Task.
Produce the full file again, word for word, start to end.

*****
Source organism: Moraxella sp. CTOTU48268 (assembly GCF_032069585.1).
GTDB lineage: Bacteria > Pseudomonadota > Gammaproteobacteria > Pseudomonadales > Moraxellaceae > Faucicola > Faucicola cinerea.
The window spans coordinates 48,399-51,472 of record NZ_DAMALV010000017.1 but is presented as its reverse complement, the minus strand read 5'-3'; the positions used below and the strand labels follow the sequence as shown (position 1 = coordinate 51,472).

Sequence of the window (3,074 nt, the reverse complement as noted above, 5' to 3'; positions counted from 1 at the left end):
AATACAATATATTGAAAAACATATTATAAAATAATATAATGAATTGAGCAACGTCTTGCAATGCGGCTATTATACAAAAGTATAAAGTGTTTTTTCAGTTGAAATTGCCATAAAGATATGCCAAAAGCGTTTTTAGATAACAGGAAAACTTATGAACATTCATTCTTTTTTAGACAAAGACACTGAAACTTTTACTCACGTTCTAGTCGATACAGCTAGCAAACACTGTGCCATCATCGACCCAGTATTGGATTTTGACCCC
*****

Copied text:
Source organism: Moraxella sp. CTOTU48268 (assembly GCF_032069585.1).
GTDB lineage: Bacteria > Pseudomonadota > Gammaproteobacteria > Pseudomonadales > Moraxellaceae > Faucicola > Faucicola cinerea.
The window spans coordinates 48,399-51,472 of record NZ_DAMALV010000017.1 but is presented as its reverse complement, the minus strand read 5'-3'; the positions used below and the strand labels follow the sequence as shown (position 1 = coordinate 51,472).

Sequence of the window (3,074 nt, the reverse complement as noted above, 5' to 3'; positions counted from 1 at the left end):
AATACAATATATTGAAAAACATATTATAAAATAATATAATGAATTGAGCAACGTCTTGCAATGCGGCTATTATACAAAAGTATAAAGTGTTTTTTCAGTTGAAATTGCCATAAAGATATGCCAAAAGCGTTTTTAGATAACAGGAAAACTTATGAACATTCATTCTTTTTTAGACAAAGACACTGAAACTTTTACTCACGTTCTAGTCGATACAGCTAGCAAACACTGTGCCATCATCGACCCAGTATTGGATTTTGACCCC